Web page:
3. Watershed approaches must be inclusive, taking into account all stakeholders. Natural resource projects should not only focus on small-scale, resource poor producers but seek ways to include the private sector and those with more resources. Such actors not only allow for a broader geographical and social coverage; they can also be local catalysers for change (e.g. showcase farmers). However, differentiated strategies should be designed especially for financing and providing incentives for sustainable land and water use practices, taking into account specific needs and capabilities.
  4. Projects with a watershed approach have to take into account the interests of all groups involved, both public and private. This calls for solid negotiations between all actors, through platforms for articulation where each actor is given a voice. Local governments should be able to play a leading role in those platforms.
  5. Platforms are also an opportunity for developing innovative financing mechanisms. In addition to the traditional financing sources (taxes, tariffs and transfers), financing can also come from compensation schemes provided by the private sector, as well as from crossed subsidies and public investments, especially in water infrastructure and management.
  6. Embracing a watershed approach when planning and implementing WASH systems (water supply, sanitation and hygiene) allows for a more comprehensive perspective, including issues such as protection of water sources, discharge of wastewater, and the interrelation with other water uses such as water for agriculture, energy, industry and ecosystems.
  7. Projects that pursue both environmental and agricultural productivity goals should consider a market and value-chain based approach early on, from their inception. On the other hand, market-driven interventions should not forget to make a sound analysis of the environment and watershed in order to avoid, for instance, the risk of promoting a water-demanding agriculture value-chain in the context of limited water resources.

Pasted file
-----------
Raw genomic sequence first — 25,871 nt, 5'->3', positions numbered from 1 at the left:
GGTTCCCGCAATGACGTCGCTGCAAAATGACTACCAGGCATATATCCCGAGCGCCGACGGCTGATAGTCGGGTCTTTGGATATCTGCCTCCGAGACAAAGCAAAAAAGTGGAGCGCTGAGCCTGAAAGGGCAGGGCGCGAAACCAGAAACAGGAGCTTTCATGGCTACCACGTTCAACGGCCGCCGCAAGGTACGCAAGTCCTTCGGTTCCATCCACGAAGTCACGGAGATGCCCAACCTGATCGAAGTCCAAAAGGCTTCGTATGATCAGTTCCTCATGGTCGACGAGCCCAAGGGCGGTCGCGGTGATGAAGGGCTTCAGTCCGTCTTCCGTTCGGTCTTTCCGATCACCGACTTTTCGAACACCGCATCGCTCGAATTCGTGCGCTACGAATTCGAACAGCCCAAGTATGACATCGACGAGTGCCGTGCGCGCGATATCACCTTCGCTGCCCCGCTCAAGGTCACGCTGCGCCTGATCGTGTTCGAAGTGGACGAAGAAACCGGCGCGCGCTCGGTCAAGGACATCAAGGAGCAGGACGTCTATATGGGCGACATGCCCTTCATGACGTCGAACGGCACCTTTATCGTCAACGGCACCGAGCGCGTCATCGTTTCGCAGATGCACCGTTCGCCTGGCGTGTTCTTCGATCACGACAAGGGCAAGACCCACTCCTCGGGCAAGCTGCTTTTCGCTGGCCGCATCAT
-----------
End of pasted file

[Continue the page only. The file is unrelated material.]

8. When rural families apply practices that make water availability, agricultural production and income more secure in the face of climate risks, they do not “just” reduce climate risks, but they also generate a set of ecological, social and economic benefits. Disaster risk reduction, climate change adaptation and environmental protection practices will make development outcomes more sustainable.
  9. If microinsurance is promoted as a risk transfer mechanism, it needs to be integrated and closely linked to other (existing and improved) risk management practices of the agricultural producer. Risk transfer is additional to risk prevention, mitigation, response and recovery from losses. Experience suggests that substantial (public) subsidies are necessary for such schemes, at least in the early phases.
  10. A better, deeper and more detailed knowledge base about environmental, social and economic conditions and their interrelations is still needed in most cases, both for the design of development interventions as well as for the monitoring of impacts. Research and technical expertise are required for this purpose. Existing local empirical knowledge must be considered and valued. Training methods such as learning from fellow farmers and applied research have proven valuable at the beneficiary level. 

Data collection at water catchment work, Moyobamba, Peru (from p. 7 of the summary report).

Partners

The meeting participants included professionals from: